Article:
Note: My “to review” pile is growing. Short reviews are a way to get through the stack. Stay tuned for more detailed and analytical reviews.
1. Rogue Moon, Algis Budrys (1960)
(Richard Powers’ cover for the 1960 edition)
Over the almost decade of reading for my site, I’ve enjoyed Algis Budrys’ short stories and disliked his novels. After the moody and noir(ish) Rogue Moon (1960), I’ll continue exploring his oeuvre.
Rogue Moon, one of his best-known works, is an odd and oblique read. And odd in that reviewers seem to expect the science fiction al core should be given greater weight than the melodrama… Unlike the melodrama in Michael G. Coney’s Syzygy reviewed below, Budrys’ brand engages as each of his Continue reading
1. Michael G. Coney is a firm blog favorite–from his deeply lyrical paean Hello Summer, Goodbye (variant title: Rax) (1975) to his off-the-wall bizarre short fictions in Friends Come in Boxes (1973). I eagerly snatched up a copy of his “ecological puzzle story” with alien shapeshifters–Syzygy (1973) (Coney’s entry in SF Encyclopedia).
2. Always love a SF water world! hah. This one via Alan Dean Foster….
3. MPorcius over at MPorcius Fiction Log speaks highly of F. M. Busby’s Cage a Man (1973). I’ve only previously read Busby’s terrible shock story “Tell Me All About Yourself” (1973).
4. More British apocalypse tales join the ranks—this one a lesser known work by John Christopher. Pendulum (1968) is a tale of apocalypse from within rather than his normal external causes of societal devastation–see my recent review of A Wrinkle in the Skin (variant title: The Ragged Edge) (1966).. The inside flap reads as alarmist drivel—we shall see.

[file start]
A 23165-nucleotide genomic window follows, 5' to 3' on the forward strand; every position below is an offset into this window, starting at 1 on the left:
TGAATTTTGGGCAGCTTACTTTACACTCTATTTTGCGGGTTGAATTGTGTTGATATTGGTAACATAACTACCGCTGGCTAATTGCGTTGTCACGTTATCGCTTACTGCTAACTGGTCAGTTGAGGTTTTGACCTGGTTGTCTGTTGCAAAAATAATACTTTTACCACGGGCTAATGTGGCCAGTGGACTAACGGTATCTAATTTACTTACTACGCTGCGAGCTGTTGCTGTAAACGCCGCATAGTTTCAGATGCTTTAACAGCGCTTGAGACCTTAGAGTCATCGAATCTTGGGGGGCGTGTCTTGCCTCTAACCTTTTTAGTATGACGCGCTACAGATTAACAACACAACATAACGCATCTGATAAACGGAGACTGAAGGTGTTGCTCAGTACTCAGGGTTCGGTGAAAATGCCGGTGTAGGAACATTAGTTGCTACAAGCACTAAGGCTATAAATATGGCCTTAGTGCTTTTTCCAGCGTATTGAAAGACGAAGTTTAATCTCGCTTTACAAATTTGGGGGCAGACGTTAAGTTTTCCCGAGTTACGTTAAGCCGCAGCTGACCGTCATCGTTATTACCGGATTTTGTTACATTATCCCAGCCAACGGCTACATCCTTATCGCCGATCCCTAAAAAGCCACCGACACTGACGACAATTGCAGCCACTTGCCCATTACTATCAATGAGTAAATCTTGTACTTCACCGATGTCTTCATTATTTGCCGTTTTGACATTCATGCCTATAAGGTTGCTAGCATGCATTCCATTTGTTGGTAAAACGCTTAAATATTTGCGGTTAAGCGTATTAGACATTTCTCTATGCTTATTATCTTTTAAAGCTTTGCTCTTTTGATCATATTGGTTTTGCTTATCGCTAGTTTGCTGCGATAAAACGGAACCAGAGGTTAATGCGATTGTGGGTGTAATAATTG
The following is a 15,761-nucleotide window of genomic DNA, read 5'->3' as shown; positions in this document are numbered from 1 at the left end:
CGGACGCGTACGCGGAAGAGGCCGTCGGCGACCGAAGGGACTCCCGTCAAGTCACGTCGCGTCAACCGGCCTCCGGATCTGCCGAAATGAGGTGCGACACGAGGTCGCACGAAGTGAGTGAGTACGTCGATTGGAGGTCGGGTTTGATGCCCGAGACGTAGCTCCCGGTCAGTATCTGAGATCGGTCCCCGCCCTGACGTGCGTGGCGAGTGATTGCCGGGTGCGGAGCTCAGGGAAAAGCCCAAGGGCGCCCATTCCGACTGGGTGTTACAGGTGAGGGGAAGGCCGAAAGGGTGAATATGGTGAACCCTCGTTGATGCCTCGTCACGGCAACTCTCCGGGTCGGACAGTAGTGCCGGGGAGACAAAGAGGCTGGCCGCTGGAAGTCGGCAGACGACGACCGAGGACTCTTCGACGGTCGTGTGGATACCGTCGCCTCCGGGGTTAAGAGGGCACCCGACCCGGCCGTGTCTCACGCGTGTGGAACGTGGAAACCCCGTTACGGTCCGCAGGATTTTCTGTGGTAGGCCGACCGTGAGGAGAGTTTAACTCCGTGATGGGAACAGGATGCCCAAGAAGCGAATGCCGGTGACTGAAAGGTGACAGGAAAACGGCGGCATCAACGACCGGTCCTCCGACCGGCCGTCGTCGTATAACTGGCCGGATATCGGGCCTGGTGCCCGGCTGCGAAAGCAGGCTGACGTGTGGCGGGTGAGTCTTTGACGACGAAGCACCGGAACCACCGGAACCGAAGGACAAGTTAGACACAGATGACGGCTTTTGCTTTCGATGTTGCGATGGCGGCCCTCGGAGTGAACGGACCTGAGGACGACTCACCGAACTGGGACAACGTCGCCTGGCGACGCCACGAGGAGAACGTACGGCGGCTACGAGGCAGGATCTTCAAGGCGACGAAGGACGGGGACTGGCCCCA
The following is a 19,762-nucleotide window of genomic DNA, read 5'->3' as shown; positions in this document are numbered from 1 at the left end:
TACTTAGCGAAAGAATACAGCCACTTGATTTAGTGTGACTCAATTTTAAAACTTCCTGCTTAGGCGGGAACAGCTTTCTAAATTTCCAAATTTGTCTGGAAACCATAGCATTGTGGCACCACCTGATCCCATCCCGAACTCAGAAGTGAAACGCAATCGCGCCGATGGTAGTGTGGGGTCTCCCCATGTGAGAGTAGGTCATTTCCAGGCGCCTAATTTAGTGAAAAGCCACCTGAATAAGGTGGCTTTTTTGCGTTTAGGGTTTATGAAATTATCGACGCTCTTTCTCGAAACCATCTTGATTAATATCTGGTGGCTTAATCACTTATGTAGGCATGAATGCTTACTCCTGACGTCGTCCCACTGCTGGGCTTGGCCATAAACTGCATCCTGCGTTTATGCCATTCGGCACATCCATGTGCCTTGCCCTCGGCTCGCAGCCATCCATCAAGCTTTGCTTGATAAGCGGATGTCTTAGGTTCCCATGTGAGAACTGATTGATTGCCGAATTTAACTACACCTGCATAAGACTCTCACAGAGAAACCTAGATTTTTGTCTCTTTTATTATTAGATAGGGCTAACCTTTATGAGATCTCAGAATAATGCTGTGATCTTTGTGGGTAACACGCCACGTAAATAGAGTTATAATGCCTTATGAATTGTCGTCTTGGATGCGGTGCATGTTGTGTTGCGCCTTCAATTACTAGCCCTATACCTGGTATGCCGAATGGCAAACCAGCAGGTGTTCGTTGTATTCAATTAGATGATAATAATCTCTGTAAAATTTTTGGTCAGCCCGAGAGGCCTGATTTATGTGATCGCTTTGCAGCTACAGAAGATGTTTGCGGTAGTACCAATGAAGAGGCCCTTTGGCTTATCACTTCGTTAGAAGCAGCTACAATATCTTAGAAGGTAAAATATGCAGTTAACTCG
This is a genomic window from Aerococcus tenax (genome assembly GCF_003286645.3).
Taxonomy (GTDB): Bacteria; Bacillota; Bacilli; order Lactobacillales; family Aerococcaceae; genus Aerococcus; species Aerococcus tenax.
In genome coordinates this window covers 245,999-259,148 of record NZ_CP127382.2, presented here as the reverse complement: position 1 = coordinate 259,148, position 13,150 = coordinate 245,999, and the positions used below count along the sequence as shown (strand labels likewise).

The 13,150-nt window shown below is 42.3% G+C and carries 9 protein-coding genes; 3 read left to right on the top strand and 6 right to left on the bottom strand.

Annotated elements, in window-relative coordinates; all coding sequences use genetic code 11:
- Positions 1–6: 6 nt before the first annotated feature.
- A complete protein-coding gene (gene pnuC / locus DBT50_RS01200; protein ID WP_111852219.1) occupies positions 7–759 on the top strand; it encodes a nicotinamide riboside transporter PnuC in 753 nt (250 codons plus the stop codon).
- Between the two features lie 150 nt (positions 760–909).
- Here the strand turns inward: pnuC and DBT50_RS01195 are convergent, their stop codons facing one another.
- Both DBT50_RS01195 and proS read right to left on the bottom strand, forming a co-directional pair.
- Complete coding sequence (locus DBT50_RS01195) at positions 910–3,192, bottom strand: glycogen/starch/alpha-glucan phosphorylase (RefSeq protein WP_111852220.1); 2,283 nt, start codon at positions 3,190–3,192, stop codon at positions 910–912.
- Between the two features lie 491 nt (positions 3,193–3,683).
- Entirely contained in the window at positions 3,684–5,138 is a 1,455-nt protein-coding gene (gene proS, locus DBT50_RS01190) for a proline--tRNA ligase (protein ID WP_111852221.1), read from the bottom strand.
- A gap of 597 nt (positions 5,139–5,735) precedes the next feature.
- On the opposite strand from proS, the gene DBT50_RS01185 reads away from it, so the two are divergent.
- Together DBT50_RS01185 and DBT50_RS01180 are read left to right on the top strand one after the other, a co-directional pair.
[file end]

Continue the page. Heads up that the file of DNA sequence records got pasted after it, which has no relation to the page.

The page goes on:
Let me know what books/covers intrigue you. Which have you read? Disliked? Enjoyed?
1. Syzygy, Michael G. Coney (1973)
(David Bergen’s cover for the 1975 edition) Continue reading
(Richard Corben’s cover for the 1977 edition)
4.25/5 (collated rating: Very Good)
The 1977 Annual World’s Best SF, ed. Donald A. Wolheim and Arthur S. Saha (1977) is a glorious anthology of SF published from the year before containing rousing works by the established masters (Isaac Asimov and Brian W. Aldiss), philosophical gems from New Wave icons (Barrington J. Bayley), and gritty and disturbing commentaries on masculinity by the newer voices (James Tiptree, Jr.). While Richard Cowper and Lester del Rey misfire, the overall quality is high for a large Continue reading
(John Schoenherr’s cover for the 1972 edition)
3.5/5 (collated rating: Good)
The 1972 Annual World’s Best SF, ed. Donald A. Wollheim (1972) doesn’t feel like a “best of” collection. The majority of the contents are unspectacular space operas and hard SF in the Analog vein. Amongst the chaff, a few more inventive visions shined through—in particular, Joanna Russ’ mysteriously gauzy and stylized experiment replete with twins and dream machines; Michael G. Coney’s evocative overpopulation story about tourist robots; Christopher Priest’s “factual” recounting of human experimental subjects that isn’t factual at all; and Barry Malzberg’s brief almost flash piece about differing perspectives all tied together by the New York metro.